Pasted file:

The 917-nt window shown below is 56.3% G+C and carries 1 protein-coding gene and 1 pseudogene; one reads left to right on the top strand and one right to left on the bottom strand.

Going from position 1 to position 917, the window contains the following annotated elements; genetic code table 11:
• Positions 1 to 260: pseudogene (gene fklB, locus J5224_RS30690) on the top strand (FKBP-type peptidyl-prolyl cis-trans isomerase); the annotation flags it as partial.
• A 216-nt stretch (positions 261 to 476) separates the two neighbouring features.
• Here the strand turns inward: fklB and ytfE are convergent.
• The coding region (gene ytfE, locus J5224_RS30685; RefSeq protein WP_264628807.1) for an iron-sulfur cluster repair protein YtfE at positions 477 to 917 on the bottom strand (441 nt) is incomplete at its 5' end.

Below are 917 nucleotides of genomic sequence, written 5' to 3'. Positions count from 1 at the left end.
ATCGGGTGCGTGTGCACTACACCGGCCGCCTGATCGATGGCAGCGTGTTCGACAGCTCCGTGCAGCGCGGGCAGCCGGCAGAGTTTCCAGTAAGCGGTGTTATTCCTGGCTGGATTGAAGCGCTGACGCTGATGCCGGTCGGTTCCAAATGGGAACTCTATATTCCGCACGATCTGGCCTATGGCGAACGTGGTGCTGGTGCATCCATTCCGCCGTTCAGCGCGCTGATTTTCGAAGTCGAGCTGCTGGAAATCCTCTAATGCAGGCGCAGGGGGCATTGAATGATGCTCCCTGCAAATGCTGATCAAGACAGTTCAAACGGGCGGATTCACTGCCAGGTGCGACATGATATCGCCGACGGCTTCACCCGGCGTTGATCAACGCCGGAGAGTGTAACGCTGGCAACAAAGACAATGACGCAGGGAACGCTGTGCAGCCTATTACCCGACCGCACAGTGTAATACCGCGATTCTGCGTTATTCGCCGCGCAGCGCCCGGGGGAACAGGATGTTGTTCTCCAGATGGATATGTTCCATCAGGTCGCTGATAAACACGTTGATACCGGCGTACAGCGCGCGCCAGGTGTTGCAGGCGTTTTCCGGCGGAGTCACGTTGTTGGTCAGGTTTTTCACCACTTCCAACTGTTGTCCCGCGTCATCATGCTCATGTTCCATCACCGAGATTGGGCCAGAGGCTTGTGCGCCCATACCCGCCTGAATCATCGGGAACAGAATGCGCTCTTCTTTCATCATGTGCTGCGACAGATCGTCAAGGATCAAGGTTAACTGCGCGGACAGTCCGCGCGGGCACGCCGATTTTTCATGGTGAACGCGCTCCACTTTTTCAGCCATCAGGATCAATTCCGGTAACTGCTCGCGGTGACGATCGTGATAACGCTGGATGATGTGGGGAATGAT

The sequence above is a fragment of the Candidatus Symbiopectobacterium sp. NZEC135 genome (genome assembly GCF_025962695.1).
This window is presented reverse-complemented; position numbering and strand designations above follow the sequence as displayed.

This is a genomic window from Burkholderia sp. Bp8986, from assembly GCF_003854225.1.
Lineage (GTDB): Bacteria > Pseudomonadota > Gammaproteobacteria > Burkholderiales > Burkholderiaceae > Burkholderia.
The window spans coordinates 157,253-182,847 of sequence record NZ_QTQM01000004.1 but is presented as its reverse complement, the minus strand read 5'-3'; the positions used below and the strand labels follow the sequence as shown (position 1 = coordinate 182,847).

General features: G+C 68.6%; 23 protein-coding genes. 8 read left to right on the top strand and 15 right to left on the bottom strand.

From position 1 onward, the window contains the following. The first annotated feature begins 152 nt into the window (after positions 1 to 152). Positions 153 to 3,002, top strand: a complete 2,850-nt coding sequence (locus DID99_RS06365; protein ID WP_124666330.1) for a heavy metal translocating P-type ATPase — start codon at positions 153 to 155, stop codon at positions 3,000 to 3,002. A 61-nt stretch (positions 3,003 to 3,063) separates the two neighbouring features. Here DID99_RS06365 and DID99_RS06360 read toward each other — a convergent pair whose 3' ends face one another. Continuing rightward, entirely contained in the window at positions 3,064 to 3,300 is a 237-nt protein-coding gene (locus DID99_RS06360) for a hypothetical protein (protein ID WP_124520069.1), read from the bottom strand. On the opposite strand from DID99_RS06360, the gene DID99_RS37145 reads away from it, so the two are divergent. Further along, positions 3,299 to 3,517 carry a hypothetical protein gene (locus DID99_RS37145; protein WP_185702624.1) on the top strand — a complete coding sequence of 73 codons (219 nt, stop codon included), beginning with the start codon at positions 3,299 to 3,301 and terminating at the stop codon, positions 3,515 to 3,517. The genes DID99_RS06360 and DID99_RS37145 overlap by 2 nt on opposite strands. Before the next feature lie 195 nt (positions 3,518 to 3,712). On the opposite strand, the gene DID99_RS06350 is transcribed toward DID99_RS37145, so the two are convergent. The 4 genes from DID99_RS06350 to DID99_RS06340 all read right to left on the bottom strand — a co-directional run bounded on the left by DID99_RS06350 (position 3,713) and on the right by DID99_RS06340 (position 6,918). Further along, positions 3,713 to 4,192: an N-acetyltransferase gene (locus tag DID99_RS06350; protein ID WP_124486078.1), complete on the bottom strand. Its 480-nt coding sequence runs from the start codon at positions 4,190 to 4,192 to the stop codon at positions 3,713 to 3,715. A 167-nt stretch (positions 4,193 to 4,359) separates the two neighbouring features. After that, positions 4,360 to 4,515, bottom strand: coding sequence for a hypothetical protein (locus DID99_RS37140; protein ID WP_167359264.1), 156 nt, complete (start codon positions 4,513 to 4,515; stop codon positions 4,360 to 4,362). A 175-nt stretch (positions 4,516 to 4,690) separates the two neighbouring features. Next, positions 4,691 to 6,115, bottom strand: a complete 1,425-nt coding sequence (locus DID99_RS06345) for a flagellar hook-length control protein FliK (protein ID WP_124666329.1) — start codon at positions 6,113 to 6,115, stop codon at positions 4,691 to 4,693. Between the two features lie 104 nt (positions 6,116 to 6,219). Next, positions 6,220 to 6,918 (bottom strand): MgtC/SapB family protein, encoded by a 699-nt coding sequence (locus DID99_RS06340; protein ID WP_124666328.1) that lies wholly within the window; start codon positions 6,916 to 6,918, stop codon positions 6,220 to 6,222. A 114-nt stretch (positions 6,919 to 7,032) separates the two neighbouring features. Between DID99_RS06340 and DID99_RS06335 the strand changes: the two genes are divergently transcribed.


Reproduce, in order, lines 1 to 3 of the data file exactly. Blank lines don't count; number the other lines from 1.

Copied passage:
The 917-nt window shown below is 56.3% G+C and carries 1 protein-coding gene and 1 pseudogene; one reads left to right on the top strand and one right to left on the bottom strand.

Going from position 1 to position 917, the window contains the following annotated elements; genetic code table 11:
• Positions 1 to 260: pseudogene (gene fklB, locus J5224_RS30690) on the top strand (FKBP-type peptidyl-prolyl cis-trans isomerase); the annotation flags it as partial.